Former brutal dictator and oppressor of the Iraqi people, Saddam Hussein, was found guilty of crimes against humanity and generally being a pain in the ass on Sunday. He was sentenced to death by hanging, but any death penalty verdict is automatically appealed to a nine judge panel with no time limit.

Personally, I think they need to kill him as fast as possible to eliminate any shadow of hope that the Saddam-loyal Sunnis might still hold for his return to power.

Obviously, there has been a difference in reactions between the different factions of the Iraqi populous. Here is my summary:
Kurds - "Hang the bastard, he killed my people!"
Shiites - "Hang the bastard, he killed my people!"
Sunnis - "What crimes? He only killed Kurds and Shiites."

Here's how a more respectable news-source summed it up:

Sunnis are likely to remain unhappy even if Saddam were to live. It is their diminished role in the post-Saddam Iraq that distresses them.

Saddam matters, without question, to the Shi'ites. The violence has reinforced the determination of the Shi'ites and Kurds, who suffered immensely under Saddam's rule, to put an end to any chance the former regime might make a comeback.

Friday, November 03, 2006

Bad Economy?

Okay, what the heck…  I just need to stop listening to NPR at all.  There are no redeeming qualities that they posses, especially in their election coverage.  I have no illusions that the republicans have drifted way too far to the evangelical camp and will probably loose the House or Representatives.  But when they talk about the economy, I can’t take it any more.  

We are currently living under some of the best economic conditions that we have had in the past twenty years.  National unemployment is at 4.4%.  The economy is growing at a sustainable rate.  Taxes are low.  The government’s tax receipts are up (because of the low taxes.)  And mortgage rates are still well within reach of a great many homebuyers.  

When these east-coast elitists go and talk to unemployed, uneducated, unskilled factory workers in the upper Midwest and then blame the Bush administration for our “failing economy” and the worker’s unemployment.  The reason these workers are unemployed is because the company they (used to) work for could no longer afford to pay them the wage than they demanded.  There is no logical reason that some guy who puts lugnuts on wheels should make $45,000 a year, have free health care, and 4 weeks of paid vacation.  

But somehow, starting in the late 1940’s, labor unions beat up their employers for more and more pay.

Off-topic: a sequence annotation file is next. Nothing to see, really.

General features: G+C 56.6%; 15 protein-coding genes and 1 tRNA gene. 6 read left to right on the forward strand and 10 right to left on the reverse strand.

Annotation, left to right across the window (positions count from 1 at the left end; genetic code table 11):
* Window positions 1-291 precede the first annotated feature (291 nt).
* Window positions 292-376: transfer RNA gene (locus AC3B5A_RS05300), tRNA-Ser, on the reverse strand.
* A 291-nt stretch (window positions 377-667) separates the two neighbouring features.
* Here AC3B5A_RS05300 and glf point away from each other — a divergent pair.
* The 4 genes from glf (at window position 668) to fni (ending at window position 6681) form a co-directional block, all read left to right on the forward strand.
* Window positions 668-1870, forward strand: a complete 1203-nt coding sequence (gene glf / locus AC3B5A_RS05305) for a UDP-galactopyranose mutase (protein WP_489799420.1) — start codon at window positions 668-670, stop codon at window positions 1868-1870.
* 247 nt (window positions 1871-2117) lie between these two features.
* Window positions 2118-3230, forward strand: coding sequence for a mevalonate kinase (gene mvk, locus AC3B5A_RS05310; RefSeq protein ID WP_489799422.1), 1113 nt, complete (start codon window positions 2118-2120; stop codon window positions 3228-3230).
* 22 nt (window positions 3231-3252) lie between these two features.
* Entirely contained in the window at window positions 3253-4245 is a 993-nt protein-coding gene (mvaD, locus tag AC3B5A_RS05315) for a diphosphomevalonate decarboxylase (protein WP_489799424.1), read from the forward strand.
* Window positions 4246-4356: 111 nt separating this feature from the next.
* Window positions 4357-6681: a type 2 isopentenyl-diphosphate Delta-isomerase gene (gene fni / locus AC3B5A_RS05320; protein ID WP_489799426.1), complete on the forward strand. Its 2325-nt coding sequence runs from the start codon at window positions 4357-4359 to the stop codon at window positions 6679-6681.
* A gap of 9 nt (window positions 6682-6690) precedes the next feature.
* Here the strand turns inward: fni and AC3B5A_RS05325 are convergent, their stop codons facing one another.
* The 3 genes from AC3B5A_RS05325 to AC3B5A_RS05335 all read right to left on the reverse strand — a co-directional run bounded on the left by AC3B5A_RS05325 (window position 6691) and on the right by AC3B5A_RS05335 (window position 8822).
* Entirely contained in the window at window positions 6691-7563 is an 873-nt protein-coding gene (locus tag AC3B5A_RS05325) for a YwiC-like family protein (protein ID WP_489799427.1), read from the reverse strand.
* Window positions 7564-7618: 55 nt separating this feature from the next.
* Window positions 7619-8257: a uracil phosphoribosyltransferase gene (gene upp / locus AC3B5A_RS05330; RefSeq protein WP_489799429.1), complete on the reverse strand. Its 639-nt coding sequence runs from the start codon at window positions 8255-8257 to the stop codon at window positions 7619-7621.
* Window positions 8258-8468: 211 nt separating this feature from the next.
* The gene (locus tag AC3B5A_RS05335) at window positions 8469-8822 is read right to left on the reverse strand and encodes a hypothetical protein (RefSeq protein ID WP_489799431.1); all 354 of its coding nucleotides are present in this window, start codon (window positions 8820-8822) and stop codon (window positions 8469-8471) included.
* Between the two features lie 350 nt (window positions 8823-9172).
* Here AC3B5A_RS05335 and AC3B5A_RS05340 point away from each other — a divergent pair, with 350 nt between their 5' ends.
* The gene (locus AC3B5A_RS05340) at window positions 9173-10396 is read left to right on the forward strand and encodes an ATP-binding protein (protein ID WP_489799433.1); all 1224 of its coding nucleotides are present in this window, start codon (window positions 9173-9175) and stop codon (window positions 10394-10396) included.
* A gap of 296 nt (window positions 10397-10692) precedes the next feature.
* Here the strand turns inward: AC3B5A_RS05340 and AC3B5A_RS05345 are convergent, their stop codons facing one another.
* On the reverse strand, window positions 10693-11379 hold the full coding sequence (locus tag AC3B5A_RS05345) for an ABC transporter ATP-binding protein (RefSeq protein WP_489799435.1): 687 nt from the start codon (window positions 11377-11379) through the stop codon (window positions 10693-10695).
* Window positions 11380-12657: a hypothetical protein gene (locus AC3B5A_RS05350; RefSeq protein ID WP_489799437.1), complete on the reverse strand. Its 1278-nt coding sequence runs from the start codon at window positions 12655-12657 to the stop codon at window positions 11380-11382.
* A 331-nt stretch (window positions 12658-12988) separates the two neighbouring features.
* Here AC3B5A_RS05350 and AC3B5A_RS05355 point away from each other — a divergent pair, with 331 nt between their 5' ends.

Well, the labor union’s habit of wanting more, no matter what the cost, has finally backfired on them.  The company’s they harassed and blackmailed into submission have finally had more than they can take and are starting to go under.  They can no longer afford to pay these exorbitant wages to unskilled workers.  

So what happens?  The high paid workers get laid off.  (Since you can’t fire a union worker.)  Their jobs get outsourced to lower cost factories on another continent.  They get replaced with robots.  Etcetera, etcetera.  It’s not that hard to fathom that when a company cannot remain competitive, they will do something to fix it.  

But they often can’t just stop paying their union workers.  They have to pay benefits; pensions; health care.  So they end up paying money for zero productivity.  And this opens the door for Japanese auto makers, who do not hire union workers and therefore have substantially lower overheads, to step in, make their cars in America, and gain market share.  This further hurts the big, union auto makers, and the cycle continues.  

Conclusion: Don’t blame GM and Ford for 100% of your unemployed whining.  Blame Big Labor and their Leftist allies in Washington.  

Wednesday, November 01, 2006

Dinosaurs 'lived for 300,000 years after Mexican meteor strike'

But I thought we knew everything there was to know about the dinosaurs and their extinction!?

                   boing         boing         boing
e-e . - . . - . . - .
(\_/)\ ' `. ,' `. ,' .
`-'\ `--.___, . . . . .
'\( ,_.-'
\\ " " a:f

Carve Your Own Pumpkin!

Check out my cool pumpkin!

I know it's a little bit late now, since its the 1st of November today (can you believe that?!), but I thought that this was pretty neat. It's just another random java app, but (until yesterday) was quite appropriate.

Still fun though!

(As usual, click on the title.)